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La Cañada High wrestling turns to alumnus Justin Luthey

Wrestling: Spartans turn to former student, assistant coach in three sports to take over program.

August 07, 2013|By Andrew Shortall, andrew.shortall@latimes.com
  • FILE PHOTO: La Cañada High wrestler Guillermo Padilla, top, who advanced to the CIF State Meet, will look to build on his accomplishments under new, yet familiar coach Justin Luthey in his senior season.
FILE PHOTO: La Cañada High wrestler Guillermo… (Tim Berger/Staff…)

After La Cañada High wrestling lost its coach, who had more than a decade of history with the program, the Spartans turned to a familiar face.

Justin Luthey, who wrestled under and assisted alongside last year’s coach, Gavin Williams, has been tabbed to take over the program after being approved at a La Cañada Unified School Board meeting Tuesday night.

“We’re fortunate to have somebody that knows La Cañada, knows the kids, knows the culture,” La Cañada High Athletic Director Craig Franzen said. “Also, the fact he’s worked with Gavin gives us a little bit of continuity with the program.”

Luthey graduated from La Cañada in 2007 and St. Olaf College in Minnesota, where he wrestled and played football, with double majors in economics and ancient studies in 2011. He received his master’s degree in sports management from Cal State Long Beach earlier this year.

The 24-year old wasn’t away from the Spartans long, as he served as an assistant coach on the football team from 2008-11. In addition to wrestling, he was an assistant track and field coach last year.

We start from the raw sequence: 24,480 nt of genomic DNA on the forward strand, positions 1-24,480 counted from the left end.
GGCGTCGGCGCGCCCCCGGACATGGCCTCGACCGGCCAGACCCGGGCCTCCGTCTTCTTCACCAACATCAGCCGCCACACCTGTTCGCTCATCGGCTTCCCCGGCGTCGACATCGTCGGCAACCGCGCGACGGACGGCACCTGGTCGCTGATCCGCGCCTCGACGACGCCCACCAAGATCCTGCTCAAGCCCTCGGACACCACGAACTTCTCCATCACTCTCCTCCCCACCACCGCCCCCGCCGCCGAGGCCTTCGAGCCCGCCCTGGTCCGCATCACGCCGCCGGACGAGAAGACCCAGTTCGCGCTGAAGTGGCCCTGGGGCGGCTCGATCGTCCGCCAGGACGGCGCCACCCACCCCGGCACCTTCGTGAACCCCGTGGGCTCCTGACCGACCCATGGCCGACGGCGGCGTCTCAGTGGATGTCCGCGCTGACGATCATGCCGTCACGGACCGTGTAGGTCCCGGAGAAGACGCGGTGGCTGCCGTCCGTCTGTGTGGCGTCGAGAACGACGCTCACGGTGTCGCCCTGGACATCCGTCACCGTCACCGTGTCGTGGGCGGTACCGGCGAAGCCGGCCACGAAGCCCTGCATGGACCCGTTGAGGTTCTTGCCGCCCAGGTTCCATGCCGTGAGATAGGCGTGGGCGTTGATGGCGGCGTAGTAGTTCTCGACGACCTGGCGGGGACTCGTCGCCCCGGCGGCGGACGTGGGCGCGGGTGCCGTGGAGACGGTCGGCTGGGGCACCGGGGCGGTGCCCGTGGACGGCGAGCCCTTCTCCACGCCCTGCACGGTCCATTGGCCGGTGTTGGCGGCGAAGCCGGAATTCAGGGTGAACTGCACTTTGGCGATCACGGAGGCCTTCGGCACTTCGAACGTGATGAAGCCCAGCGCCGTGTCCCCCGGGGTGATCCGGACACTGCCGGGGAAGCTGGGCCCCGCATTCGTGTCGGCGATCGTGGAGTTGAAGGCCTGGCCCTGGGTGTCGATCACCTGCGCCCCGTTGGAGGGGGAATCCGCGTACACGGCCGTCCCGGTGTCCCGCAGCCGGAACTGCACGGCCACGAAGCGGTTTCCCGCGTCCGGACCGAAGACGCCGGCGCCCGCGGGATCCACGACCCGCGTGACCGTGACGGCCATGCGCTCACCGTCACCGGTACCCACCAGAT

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“He’s done the next level and understand what it takes and he’s very committed,” said Williams, who stepped down to spend more time with his family and newborn daughter, of Luthey. “When he was on the team he was a leader. He understands what commitment it takes. He brings in a great work ethic.”

It’s all been luck on how things fell into place for the program, Williams said.

“He wasn’t supposed to or expected to be my assistant coach, having him show up when he did and volunteer his time and energy was just a very lucky bonus I couldn’t have expected or counted on,” Williams said. “The school really went out of its way to make sure we got a coach. He had some interest and they called him. There’s not a lot of people that can or want to coach wrestling for the pay.”

Luthey’s motivation to take over the team was to keep the wrestling program, to which he won three Rio Hondo League championships as a heavyweight, progressing.

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